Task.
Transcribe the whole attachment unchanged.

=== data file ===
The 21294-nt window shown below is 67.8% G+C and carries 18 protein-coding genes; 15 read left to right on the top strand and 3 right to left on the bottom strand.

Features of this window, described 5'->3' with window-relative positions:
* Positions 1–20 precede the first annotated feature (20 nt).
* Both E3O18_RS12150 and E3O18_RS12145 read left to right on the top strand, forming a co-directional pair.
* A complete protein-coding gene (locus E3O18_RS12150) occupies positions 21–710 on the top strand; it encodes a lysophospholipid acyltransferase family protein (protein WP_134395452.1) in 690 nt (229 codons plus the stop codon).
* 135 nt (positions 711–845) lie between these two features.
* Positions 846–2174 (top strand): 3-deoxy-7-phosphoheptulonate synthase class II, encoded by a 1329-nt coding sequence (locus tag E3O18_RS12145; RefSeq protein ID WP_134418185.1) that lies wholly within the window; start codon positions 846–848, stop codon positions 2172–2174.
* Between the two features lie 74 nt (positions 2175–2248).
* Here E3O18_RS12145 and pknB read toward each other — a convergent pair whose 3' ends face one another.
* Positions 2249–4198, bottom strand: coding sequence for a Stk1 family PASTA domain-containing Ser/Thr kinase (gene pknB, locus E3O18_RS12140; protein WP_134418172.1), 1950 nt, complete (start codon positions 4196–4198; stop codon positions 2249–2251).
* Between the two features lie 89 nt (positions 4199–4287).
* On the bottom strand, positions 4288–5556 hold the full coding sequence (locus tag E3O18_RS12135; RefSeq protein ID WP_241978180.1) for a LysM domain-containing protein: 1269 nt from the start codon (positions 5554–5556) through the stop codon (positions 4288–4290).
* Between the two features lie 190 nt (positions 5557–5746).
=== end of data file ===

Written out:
The 21294-nt window shown below is 67.8% G+C and carries 18 protein-coding genes; 15 read left to right on the top strand and 3 right to left on the bottom strand.

Features of this window, described 5'->3' with window-relative positions:
* Positions 1–20 precede the first annotated feature (20 nt).
* Both E3O18_RS12150 and E3O18_RS12145 read left to right on the top strand, forming a co-directional pair.
* A complete protein-coding gene (locus E3O18_RS12150) occupies positions 21–710 on the top strand; it encodes a lysophospholipid acyltransferase family protein (protein WP_134395452.1) in 690 nt (229 codons plus the stop codon).
* 135 nt (positions 711–845) lie between these two features.
* Positions 846–2174 (top strand): 3-deoxy-7-phosphoheptulonate synthase class II, encoded by a 1329-nt coding sequence (locus tag E3O18_RS12145; RefSeq protein ID WP_134418185.1) that lies wholly within the window; start codon positions 846–848, stop codon positions 2172–2174.
* Between the two features lie 74 nt (positions 2175–2248).
* Here E3O18_RS12145 and pknB read toward each other — a convergent pair whose 3' ends face one another.
* Positions 2249–4198, bottom strand: coding sequence for a Stk1 family PASTA domain-containing Ser/Thr kinase (gene pknB, locus E3O18_RS12140; protein WP_134418172.1), 1950 nt, complete (start codon positions 4196–4198; stop codon positions 2249–2251).
* Between the two features lie 89 nt (positions 4199–4287).
* On the bottom strand, positions 4288–5556 hold the full coding sequence (locus tag E3O18_RS12135; RefSeq protein ID WP_241978180.1) for a LysM domain-containing protein: 1269 nt from the start codon (positions 5554–5556) through the stop codon (positions 4288–4290).
* Between the two features lie 190 nt (positions 5557–5746).